temporary variable to hold the previous filehandle: (this is
     a much better approach in general, because not only does
     legibility improve, you now have intermediary stage in the
     expression to single-step the debugger through):

         $ofh = select(OUTF);
         $~ = "My_Other_Format";
         $^ = "My_Top_Format";

     If you use the English module, you can even read the
     variable names:

         use English '-no_match_vars';
         $ofh = select(OUTF);
         $FORMAT_NAME     = "My_Other_Format";
         $FORMAT_TOP_NAME = "My_Top_Format";

     But you still have those funny select()s.  So just use the
     FileHandle module.  Now, you can access these special
     variables using lowercase method names instead:

         use FileHandle;
         format_name     OUTF "My_Other_Format";
         format_top_name OUTF "My_Top_Format";

     Much better!

     See attributes(5) for descriptions of the following

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Perl Programmers Reference Guide                      PERLFORM(1)

     |Availability   | runtime/perl-512 |
     |Stability      | Uncommitted      |
     Because the values line may contain arbitrary expressions
     (for at fields, not caret fields), you can farm out more
     sophisticated processing to other functions, like sprintf()
     or one of your own.  For example:

         format Ident =

     To get a real at or caret into the field, do this:

         format Ident =
         I have an @ here.

     To center a whole line of text, do something like this:

         format Ident =
                 "Some text line"

     There is no builtin way to say "float this to the right hand
     side of the page, however wide it is."  You have to specify
     where it goes.  The truly desperate can generate their own
     format on the fly, based on the current number of columns,
     and then eval() it:

         $format  = "format STDOUT = \n"
                  . '^' . '<' x $cols . "\n"
                  . '$entry' . "\n"
                  . "\t^" . "<" x ($cols-8) . "~~\n"
                  . '$entry' . "\n"
                  . ".\n";
         print $format if $Debugging;
         eval $format;
         die $@ if $@;

     Which would generate a format looking something like this:

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Perl Programmers Reference Guide                      PERLFORM(1)

      format STDOUT =

     Here's a little program that's somewhat like fmt(1):

      format =
      ^<<<<<<<<<<<<<<<<<<<<<<<<<<<<<<<<<<<<<<<<<<<<<< ~~


      $/ = '';
      while (<>) {
          s/\s*\n\s*/ /g;

     While $FORMAT_TOP_NAME contains the name of the current
     header format, there is no corresponding mechanism to
     automatically do the same thing for a footer.  Not knowing
     how big a format is going to be until you evaluate it is one
     of the major problems.  It's on the TODO list.

     Here's one strategy:  If you have a fixed-size footer, you
     can get footers by checking $FORMAT_LINES_LEFT before each
     write() and print the footer yourself if necessary.

     Here's another strategy: Open a pipe to yourself, using
     "open(MYSELF, "|-")" (see "open()" in perlfunc) and always
     write() to MYSELF instead of STDOUT.  Have your child
     process massage its STDIN to rearrange headers and footers
     however you like.  Not very convenient, but doable.

  Accessing Formatting Internals
     For low-level access to the formatting mechanism.  you may
     use formline() and access $^A (the $ACCUMULATOR variable)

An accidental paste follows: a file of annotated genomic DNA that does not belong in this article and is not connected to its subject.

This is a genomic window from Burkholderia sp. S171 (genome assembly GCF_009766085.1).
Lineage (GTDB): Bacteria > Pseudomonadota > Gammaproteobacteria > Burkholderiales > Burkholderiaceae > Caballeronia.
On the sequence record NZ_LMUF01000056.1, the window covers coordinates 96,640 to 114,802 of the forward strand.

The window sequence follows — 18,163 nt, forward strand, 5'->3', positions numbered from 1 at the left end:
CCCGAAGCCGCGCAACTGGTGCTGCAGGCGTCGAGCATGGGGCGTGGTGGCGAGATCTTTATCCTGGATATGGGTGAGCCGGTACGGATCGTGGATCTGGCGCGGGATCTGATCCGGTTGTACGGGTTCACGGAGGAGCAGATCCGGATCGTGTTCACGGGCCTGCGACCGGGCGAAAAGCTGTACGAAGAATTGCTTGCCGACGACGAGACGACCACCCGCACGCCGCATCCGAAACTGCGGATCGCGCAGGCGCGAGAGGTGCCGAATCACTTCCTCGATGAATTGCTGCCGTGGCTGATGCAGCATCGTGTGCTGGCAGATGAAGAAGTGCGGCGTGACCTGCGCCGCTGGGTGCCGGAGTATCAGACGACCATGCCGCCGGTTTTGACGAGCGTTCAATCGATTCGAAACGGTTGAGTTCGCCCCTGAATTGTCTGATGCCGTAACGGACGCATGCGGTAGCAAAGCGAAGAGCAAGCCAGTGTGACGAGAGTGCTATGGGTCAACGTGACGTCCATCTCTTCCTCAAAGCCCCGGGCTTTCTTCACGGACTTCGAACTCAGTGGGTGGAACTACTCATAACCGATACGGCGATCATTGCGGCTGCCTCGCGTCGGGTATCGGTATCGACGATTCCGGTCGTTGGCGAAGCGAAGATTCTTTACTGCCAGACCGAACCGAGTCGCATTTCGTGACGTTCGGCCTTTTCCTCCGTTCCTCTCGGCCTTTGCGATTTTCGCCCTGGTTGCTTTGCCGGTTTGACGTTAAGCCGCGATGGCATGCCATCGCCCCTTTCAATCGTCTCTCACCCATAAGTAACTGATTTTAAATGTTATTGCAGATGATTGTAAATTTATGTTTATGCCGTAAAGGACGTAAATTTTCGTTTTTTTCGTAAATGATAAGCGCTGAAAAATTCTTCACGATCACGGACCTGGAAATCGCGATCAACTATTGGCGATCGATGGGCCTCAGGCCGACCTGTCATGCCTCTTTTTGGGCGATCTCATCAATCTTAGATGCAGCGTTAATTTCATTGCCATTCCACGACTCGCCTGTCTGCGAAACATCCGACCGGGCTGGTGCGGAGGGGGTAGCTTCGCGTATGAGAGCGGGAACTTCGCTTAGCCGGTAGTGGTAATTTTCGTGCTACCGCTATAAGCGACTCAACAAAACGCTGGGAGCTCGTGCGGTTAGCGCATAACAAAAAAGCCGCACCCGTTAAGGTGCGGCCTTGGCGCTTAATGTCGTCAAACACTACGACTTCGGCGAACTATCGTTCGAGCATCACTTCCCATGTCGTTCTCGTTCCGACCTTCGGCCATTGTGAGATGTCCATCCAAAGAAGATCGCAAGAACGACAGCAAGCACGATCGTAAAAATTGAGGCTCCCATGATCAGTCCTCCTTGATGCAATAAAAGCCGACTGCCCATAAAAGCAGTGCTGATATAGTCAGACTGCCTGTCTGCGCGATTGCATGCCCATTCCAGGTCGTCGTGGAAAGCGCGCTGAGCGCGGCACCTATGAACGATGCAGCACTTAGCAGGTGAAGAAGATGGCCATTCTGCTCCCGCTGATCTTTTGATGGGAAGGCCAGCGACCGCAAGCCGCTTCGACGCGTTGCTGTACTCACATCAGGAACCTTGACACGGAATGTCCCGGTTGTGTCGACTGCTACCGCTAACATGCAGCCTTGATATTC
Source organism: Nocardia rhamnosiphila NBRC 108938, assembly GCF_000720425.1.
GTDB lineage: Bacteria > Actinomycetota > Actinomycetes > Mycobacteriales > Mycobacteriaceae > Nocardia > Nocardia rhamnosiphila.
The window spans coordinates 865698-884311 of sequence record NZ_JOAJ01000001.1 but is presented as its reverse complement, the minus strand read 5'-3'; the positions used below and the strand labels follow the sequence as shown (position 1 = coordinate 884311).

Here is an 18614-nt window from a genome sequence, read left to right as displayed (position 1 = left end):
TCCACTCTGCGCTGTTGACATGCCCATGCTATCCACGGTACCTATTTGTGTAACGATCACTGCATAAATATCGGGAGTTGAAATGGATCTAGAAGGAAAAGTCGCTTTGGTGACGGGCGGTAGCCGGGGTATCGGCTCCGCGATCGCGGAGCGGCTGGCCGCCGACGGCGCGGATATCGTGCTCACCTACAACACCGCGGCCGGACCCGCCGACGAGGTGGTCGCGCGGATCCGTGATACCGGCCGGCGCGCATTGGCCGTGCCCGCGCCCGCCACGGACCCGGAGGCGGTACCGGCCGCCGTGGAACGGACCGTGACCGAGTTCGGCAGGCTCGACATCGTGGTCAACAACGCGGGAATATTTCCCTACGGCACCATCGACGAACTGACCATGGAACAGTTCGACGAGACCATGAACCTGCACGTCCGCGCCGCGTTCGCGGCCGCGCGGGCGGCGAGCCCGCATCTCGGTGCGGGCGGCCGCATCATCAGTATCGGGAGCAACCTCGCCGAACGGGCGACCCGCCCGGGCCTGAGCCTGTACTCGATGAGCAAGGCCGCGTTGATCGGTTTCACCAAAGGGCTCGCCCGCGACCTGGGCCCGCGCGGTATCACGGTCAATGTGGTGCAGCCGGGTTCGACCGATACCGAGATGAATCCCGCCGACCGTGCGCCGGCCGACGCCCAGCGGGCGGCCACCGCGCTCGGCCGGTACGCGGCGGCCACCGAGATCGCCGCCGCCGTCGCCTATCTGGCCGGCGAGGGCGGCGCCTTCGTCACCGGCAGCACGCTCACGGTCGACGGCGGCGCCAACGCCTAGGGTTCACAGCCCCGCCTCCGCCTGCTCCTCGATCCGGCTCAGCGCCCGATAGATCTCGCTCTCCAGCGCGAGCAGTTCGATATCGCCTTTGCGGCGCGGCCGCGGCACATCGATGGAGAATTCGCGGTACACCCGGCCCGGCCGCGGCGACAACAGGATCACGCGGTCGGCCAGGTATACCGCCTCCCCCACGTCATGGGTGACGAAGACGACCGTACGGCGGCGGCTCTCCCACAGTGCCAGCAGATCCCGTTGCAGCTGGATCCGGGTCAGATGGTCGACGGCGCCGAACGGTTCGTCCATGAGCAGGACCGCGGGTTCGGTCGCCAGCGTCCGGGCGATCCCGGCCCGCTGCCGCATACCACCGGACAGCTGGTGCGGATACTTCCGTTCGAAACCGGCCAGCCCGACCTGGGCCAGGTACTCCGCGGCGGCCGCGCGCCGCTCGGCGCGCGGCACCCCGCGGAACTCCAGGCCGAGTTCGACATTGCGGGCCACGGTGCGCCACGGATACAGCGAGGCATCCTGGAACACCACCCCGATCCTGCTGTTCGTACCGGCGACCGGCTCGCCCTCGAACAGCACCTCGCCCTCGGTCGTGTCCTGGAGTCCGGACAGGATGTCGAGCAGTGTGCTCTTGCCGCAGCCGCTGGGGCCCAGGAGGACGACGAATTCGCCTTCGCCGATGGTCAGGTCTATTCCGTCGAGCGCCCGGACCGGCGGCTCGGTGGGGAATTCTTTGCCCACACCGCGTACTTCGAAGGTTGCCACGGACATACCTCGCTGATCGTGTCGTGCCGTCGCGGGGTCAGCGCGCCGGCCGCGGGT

For example:

         $str = formline <<'END', 1,2,3;
         @<<<  @|||  @>>>

         print "Wow, I just stored `$^A' in the accumulator!\n";

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Perl Programmers Reference Guide                      PERLFORM(1)

     Or to make an swrite() subroutine, which is to write() what
     sprintf() is to printf(), do this:

         use Carp;
         sub swrite {
             croak "usage: swrite PICTURE ARGS" unless @_;
             my $format = shift;
             $^A = "";
             return $^A;

         $string = swrite(<<'END', 1, 2, 3);
      Check me out
      @<<<  @|||  @>>>
         print $string;

     The lone dot that ends a format can also prematurely end a
     mail message passing through a misconfigured Internet mailer
     (and based on experience, such misconfiguration is the rule,
     not the exception).  So when sending format code through
     mail, you should indent it so that the format-ending dot is
     not on the left margin; this will prevent SMTP cutoff.

     Lexical variables (declared with "my") are not visible
     within a format unless the format is declared within the
     scope of the lexical variable.  (They weren't visible at all
     before version 5.001.)

     Formats are the only part of Perl that unconditionally use
     information from a program's locale; if a program's
     environment specifies an LC_NUMERIC locale, it is always
     used to specify the decimal point character in formatted
     output.  Perl ignores all other aspects of locale handling
     unless the "use locale" pragma is in effect.  Formatted
     output cannot be controlled by "use locale" because the
     pragma is tied to the block structure of the program, and,
     for historical reasons, formats exist outside that block
     structure.  See perllocale for further discussion of locale

     Within strings that are to be displayed in a fixed length
     text field, each control character is substituted by a
     space. (But remember the special meaning of "\r" when using
     fill mode.) This is done to avoid misalignment when control
     characters "disappear" on some output media.

     This software was built from source available at  The original

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     community source was downloaded from

     Further information about this software can be found on the
     open source community website at